The discovery of IL-10 more than 30 years ago marked the beginning of our understanding of how cytokines regulate immune responses, based on cross-regulation between Th1 and Th2 cytokines. Although multiple cell types were shown to produce IL-10, its identity as a Th2 cytokine remained strong because it was rigidly associated with Th2 clones in mice, whereas both Th1 and Th2 clones could secrete IL-10 in humans. However, as new Th1/Th2 cell functionalities emerged, anti-inflammatory action of IL-10 gained more attention than its inhibitory effect on Th1 cells, which may occur as an indirect consequence of suppression of APCs. This notion is also supported by the discovery of regulatory T cells, whose suppressor functions involve the mediation of IL-10, among other molecules. From this perspective, we discuss the functionalities of IL-10 by highlighting important differences between mice and humans with an emphasis on the Th1 and Th2 paradigm.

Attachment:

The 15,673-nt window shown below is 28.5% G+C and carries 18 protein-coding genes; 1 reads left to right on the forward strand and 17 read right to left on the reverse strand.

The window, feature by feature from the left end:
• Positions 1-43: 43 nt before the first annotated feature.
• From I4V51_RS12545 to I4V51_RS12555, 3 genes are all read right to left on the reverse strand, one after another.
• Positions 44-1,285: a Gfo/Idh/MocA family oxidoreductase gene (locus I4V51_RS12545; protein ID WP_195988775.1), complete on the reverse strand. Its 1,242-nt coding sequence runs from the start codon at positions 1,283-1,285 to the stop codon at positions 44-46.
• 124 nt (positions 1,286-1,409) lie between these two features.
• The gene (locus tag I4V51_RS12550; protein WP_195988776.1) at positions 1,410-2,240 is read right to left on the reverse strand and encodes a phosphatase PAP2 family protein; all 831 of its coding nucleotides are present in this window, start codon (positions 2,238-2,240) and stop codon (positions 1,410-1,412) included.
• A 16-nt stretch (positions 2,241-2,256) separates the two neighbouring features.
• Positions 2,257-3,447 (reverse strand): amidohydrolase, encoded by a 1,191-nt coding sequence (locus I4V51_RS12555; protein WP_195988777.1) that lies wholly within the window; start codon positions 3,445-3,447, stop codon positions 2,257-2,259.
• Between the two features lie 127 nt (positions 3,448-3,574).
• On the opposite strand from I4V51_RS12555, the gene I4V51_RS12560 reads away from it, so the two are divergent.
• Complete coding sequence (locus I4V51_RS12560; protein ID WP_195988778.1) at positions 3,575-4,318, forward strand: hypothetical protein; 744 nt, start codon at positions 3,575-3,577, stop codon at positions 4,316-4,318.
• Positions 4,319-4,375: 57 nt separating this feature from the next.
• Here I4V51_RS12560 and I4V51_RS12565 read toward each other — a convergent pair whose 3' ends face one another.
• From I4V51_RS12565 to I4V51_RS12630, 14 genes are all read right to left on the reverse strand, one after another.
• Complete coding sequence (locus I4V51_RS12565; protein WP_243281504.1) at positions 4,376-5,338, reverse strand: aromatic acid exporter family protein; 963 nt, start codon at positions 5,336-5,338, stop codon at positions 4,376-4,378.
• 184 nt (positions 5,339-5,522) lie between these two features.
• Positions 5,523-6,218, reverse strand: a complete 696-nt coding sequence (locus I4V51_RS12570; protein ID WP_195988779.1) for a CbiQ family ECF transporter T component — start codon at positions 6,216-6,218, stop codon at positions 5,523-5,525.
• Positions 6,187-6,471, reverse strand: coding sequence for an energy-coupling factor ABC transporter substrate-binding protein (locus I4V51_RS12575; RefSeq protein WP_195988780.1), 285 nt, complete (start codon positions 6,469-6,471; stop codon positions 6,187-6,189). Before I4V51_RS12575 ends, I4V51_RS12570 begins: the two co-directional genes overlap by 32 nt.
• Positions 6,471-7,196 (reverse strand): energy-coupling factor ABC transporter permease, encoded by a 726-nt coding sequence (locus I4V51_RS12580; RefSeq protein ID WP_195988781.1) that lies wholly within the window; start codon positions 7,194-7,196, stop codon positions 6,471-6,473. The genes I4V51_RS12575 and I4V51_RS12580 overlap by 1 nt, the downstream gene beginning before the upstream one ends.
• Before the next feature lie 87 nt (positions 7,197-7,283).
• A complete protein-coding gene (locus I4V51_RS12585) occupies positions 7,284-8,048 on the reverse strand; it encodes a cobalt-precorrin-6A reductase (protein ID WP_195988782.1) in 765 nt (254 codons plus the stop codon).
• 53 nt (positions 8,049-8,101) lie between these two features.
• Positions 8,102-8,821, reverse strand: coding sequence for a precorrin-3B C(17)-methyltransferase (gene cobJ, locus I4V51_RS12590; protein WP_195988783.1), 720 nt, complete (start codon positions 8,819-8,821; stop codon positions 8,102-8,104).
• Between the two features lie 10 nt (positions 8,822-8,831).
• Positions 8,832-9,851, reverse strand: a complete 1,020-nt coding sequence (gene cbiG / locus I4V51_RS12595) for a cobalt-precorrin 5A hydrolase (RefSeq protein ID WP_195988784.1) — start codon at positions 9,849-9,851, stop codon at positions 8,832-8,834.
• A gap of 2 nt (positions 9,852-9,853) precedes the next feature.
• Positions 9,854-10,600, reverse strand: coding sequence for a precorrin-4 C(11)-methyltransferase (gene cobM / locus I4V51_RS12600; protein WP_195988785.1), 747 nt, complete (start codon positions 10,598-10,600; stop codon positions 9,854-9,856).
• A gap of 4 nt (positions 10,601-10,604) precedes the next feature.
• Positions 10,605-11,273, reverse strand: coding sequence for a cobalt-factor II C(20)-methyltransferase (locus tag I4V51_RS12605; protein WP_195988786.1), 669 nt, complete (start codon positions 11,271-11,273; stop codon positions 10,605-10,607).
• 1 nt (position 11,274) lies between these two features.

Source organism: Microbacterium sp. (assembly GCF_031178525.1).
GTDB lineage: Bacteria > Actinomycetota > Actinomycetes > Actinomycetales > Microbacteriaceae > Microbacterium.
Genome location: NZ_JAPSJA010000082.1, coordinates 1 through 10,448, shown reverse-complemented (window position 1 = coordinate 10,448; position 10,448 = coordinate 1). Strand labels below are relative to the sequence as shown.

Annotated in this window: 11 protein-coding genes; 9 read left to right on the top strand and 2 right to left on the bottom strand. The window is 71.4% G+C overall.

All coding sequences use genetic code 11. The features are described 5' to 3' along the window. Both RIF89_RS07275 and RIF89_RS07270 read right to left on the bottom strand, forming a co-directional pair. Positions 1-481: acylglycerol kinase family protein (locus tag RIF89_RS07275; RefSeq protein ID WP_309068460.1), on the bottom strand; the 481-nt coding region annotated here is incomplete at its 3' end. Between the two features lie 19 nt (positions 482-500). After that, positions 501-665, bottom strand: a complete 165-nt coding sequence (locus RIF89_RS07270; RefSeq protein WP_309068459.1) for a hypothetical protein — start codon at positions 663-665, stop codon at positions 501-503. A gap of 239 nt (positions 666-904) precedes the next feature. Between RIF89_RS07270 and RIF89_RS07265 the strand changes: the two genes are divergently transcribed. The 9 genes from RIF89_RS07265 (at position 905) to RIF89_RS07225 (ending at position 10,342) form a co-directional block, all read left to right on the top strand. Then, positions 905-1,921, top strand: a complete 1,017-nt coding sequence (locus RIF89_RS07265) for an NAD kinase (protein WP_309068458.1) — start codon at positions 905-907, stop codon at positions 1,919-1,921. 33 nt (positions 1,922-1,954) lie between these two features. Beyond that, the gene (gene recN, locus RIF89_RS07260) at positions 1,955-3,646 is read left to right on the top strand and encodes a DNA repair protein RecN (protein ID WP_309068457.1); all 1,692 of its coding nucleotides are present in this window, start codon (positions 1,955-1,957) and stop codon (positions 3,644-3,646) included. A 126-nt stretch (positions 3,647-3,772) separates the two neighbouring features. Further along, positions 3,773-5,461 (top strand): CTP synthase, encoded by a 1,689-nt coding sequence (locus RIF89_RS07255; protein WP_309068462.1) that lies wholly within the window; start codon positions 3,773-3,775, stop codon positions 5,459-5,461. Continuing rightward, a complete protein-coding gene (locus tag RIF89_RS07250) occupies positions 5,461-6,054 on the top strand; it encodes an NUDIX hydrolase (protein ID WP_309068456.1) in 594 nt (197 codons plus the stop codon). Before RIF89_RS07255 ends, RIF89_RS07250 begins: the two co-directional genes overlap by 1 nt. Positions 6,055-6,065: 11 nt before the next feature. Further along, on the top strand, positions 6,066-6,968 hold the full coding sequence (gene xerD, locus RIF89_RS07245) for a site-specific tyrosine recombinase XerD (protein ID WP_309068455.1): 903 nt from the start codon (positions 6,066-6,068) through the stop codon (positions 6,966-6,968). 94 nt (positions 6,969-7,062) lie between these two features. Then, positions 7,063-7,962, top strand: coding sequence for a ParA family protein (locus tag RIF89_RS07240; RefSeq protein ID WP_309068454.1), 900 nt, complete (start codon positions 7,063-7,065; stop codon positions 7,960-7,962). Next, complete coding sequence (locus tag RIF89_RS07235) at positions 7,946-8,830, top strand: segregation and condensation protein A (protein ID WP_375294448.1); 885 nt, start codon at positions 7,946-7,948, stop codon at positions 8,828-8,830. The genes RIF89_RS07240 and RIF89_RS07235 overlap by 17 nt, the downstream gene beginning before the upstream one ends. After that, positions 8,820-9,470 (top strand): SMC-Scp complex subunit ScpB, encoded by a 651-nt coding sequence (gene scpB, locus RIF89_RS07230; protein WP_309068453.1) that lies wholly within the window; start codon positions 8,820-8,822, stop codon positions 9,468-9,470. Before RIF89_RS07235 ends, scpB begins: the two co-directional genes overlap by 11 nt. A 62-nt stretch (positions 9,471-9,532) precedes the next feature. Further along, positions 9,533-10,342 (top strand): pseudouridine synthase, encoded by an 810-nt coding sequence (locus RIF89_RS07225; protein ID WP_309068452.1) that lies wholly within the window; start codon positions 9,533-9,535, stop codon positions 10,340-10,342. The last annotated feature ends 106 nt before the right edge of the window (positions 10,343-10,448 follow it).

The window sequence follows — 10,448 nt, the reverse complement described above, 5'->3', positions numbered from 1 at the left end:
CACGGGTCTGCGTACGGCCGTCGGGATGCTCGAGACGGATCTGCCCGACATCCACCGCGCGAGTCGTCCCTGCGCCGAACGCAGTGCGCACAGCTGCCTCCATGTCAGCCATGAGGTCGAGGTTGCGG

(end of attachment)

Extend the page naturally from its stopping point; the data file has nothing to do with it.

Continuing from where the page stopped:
ASJC Scopus subject areas
- Immunology and Allergy